While so much of the focus in class actions is on Rule 23 (b) provisions, the court found that plaintiffs had not demonstrated that the number of people allegedly harmed by the spill, but not already fully compensated, was so numerous as to make joinder impractical. While this 23(a)requirement is commonly referred to as a “numerosity” requirement, the real issue is whether the plaintiff seeking class certification has demonstrated impracticability of joinder.

The incident had led to a mandatory evacuation of homes within a 1 mile radius of the site, and a voluntary evacuation of those within a 3 mile radius.  Nevertheless, the class definition, and the number of putative class members, was a moving target throughout the litigation.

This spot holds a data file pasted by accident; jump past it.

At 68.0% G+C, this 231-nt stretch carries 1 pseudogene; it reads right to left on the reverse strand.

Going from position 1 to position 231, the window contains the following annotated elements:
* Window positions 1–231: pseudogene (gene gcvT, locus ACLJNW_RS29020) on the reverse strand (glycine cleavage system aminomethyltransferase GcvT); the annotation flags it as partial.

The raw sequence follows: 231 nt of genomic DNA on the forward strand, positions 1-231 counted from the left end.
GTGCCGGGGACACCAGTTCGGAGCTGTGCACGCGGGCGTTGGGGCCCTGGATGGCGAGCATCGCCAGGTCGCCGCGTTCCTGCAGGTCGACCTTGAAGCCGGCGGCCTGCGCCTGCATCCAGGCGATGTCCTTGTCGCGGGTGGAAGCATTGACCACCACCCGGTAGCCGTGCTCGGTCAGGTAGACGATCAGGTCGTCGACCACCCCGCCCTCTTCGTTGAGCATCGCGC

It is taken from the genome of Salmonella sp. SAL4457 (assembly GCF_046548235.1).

The proximity of class members to each other, and the discrete and obvious nature of the alleged harm, made identifying class members easy.  And made joinder easier too. So, while some courts find the proximity of class members a factor in favor of certification under Rule 23 (b), the 6th Circuit noted the opposite effect on the 23(a) factor.

After the incident, the defendant had set up claim centers and reimbursed a vast majority of households within the 1 mile radius for out-of-pocket expenses related to food, clothing, and lodging. Plaintiffs made an insufficient showing that the residents included in their numbers suffered actual damage. Plaintiffs failed to show how many of the 15,000 supposedly uncompensated residents actually evacuated. The excludable group includes those who were out of town during the evacuation, those in the voluntary zone who chose not to evacuate and whose daily routines were little disturbed, and those who were able to relocate temporarily to other quarters with little inconvenience or expense.